SIGA gets nod for $2.8B antiviral contract, shares rocket up

SIGA Technologies says it has been selected to deliver a smallpox antiviral drug to the nation's biodefense stockpile, landing a contract which is worth $500 million at the base level and zooms all the way up to $2.8 billion if HHS's Biomedical Advanced Research and Development Authority picks up all the options. The agency intends to file the contract, says SIGA, once it resolves a protest from Chimerix, which is protesting its unsuccessful bid for the rich contract covering 1.7 million courses of the antiviral. SIGA shares skyrocketed 46 percent on the news.

Chimerix's protest, according to SIGA, revolves around SIGA's "status" with the Small Business Administration. Back in the spring of 2009, HHS had designated the contract as a small-business set aside, spurring Chimerix's protest against the company.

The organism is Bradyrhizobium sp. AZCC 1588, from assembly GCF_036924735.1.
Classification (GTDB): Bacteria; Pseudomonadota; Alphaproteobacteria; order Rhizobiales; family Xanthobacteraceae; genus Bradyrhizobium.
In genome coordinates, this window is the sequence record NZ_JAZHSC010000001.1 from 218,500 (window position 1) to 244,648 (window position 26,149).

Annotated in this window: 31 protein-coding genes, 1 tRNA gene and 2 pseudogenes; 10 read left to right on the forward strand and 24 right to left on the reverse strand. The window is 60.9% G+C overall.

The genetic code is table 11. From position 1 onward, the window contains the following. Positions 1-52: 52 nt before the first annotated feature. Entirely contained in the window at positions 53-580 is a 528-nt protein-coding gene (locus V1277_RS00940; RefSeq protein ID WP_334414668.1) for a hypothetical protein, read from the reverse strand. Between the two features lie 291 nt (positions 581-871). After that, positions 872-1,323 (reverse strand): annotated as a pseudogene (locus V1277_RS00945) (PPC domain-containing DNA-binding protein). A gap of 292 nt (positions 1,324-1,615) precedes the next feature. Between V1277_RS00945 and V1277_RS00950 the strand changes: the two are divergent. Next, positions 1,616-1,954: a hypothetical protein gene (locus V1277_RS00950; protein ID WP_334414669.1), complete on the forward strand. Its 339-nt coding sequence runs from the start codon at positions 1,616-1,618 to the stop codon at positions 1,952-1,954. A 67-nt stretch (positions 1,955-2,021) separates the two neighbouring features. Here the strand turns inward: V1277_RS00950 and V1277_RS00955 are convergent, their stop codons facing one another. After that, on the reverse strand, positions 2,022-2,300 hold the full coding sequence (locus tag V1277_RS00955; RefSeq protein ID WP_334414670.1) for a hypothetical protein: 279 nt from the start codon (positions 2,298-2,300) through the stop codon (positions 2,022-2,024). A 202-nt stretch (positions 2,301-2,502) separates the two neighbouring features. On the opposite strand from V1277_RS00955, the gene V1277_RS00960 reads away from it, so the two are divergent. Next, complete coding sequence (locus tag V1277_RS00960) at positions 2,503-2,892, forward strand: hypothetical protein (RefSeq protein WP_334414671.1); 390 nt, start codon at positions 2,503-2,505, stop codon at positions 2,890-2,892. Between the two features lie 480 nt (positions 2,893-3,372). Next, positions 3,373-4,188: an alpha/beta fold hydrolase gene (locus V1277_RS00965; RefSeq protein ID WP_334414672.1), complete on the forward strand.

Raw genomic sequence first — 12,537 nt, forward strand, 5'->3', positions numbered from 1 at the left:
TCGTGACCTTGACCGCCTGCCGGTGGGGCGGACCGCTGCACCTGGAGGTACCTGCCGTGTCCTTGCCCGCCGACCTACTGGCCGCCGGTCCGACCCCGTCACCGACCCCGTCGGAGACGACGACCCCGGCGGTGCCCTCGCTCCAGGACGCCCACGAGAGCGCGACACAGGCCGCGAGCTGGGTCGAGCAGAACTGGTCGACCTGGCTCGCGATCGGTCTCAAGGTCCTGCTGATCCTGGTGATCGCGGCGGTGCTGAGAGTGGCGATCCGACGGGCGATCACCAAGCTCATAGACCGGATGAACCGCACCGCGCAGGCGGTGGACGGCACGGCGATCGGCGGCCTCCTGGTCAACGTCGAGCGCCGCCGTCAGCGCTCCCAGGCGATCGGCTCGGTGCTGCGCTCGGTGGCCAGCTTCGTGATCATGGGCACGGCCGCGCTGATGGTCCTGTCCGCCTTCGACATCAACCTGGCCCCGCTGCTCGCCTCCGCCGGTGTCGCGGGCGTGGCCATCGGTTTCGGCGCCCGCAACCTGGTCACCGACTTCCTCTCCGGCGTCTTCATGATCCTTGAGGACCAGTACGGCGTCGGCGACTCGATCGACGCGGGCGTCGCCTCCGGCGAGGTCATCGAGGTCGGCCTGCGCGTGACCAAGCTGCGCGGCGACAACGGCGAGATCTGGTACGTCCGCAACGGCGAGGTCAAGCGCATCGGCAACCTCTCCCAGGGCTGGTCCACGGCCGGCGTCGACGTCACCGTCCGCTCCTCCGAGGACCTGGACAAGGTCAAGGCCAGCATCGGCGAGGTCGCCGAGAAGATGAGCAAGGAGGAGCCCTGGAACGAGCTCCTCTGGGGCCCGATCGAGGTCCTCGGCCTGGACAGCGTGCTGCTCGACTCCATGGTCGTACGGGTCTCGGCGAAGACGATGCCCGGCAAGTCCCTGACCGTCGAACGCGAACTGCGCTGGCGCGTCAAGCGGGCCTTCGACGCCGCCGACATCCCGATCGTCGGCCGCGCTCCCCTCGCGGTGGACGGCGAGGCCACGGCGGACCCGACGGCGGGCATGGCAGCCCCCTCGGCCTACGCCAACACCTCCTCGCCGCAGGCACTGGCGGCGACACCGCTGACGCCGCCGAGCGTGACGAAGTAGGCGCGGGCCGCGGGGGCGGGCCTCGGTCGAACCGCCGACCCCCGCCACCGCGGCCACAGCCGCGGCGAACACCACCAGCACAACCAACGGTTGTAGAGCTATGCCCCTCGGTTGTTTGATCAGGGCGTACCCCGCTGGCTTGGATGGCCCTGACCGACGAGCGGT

"We are very proud that HHS has selected our groundbreaking drug, ST-246, for this important acquisition and believe that SIGA appropriately qualified as a small business concern for this procurement," said SIGA CEO Dr. Eric Rose.

The contract represents just the latest in a string of new contracts issued by BARDA. Stung by harsh criticism over the slow pace of vaccine development during the swine flu pandemic, HHS has restructured BARDA and armed it with plenty of cash to invest in new technologies and therapeutics to fight the flu. At one point, lawmakers had been planning to scuttle BARDA, but that threat has evidently passed.

- here's the Siga release

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